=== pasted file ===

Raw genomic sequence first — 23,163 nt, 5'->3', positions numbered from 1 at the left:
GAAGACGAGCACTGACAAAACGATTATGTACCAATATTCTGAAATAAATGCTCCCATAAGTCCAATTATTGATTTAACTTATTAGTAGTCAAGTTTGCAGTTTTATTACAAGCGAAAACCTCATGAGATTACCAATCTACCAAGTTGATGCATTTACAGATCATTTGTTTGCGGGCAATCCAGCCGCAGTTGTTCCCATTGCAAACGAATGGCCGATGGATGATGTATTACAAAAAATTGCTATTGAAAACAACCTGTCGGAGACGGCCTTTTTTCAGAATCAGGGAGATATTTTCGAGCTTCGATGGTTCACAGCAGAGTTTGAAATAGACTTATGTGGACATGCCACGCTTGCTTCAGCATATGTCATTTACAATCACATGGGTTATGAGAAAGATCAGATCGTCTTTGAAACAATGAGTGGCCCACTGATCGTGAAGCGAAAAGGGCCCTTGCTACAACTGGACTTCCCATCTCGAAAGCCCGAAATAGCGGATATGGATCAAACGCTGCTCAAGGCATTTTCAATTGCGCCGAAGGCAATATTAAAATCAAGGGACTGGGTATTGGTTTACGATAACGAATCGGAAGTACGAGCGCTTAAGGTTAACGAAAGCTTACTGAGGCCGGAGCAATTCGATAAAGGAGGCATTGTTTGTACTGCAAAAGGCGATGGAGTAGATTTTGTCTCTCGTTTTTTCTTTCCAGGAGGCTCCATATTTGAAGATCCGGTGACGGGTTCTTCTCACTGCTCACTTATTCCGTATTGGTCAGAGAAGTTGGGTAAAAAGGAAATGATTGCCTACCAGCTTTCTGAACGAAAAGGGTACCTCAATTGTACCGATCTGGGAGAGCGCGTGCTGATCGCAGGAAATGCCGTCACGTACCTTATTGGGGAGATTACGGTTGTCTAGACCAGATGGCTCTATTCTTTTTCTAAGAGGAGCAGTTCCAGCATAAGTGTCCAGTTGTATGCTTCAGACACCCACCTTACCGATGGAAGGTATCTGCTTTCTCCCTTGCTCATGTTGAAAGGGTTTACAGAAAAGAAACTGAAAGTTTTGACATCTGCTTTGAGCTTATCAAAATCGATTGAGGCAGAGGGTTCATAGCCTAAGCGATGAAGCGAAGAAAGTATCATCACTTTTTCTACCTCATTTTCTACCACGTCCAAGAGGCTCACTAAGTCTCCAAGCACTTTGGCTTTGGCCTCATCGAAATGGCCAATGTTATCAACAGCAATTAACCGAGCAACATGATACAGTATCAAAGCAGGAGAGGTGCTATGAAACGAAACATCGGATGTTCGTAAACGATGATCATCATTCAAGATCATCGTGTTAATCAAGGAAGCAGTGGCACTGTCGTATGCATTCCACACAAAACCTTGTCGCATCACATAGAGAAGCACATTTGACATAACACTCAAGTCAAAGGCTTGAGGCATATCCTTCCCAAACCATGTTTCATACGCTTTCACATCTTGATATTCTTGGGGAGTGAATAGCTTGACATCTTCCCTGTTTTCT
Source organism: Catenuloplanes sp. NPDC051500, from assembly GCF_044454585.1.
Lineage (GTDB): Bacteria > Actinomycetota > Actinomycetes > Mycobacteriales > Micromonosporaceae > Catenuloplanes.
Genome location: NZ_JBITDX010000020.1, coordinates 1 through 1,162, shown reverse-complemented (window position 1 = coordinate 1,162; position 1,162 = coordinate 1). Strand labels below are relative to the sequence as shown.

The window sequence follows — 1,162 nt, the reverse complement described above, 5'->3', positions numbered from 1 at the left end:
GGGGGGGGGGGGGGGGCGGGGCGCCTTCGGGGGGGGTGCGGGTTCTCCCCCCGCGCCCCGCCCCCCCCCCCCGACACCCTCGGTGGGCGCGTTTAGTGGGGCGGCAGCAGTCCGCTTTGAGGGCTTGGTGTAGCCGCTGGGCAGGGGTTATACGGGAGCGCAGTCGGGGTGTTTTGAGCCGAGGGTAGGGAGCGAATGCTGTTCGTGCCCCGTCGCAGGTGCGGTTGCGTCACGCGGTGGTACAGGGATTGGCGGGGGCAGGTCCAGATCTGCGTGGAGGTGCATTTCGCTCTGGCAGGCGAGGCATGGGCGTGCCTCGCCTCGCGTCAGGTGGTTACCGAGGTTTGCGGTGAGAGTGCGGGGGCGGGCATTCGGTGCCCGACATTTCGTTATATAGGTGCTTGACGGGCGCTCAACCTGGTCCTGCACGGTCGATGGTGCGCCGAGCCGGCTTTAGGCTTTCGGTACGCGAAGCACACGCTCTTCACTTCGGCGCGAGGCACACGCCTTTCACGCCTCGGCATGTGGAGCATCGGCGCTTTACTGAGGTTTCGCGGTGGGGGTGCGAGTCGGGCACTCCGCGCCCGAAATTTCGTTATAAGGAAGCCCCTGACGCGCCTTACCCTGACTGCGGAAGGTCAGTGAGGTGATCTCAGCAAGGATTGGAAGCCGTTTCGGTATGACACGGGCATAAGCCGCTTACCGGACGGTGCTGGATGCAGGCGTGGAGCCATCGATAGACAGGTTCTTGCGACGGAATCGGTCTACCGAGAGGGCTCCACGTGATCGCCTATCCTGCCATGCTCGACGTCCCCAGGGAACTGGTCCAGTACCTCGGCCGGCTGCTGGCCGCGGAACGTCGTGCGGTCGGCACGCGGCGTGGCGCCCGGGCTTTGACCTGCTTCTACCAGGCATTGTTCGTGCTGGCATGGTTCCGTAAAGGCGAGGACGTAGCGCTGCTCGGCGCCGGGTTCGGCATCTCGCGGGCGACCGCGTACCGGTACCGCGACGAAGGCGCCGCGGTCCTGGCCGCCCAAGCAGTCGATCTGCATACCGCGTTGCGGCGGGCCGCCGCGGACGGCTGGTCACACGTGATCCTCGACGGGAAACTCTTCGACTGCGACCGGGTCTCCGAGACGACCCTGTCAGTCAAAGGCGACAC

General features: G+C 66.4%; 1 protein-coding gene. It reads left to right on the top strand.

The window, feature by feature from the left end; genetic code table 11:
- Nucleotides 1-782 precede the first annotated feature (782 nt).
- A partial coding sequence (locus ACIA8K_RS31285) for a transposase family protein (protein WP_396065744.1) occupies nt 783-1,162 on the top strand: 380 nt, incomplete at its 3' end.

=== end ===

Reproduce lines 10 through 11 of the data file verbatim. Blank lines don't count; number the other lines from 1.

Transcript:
- Nucleotides 1-782 precede the first annotated feature (782 nt).
- A partial coding sequence (locus ACIA8K_RS31285) for a transposase family protein (protein WP_396065744.1) occupies nt 783-1,162 on the top strand: 380 nt, incomplete at its 3' end.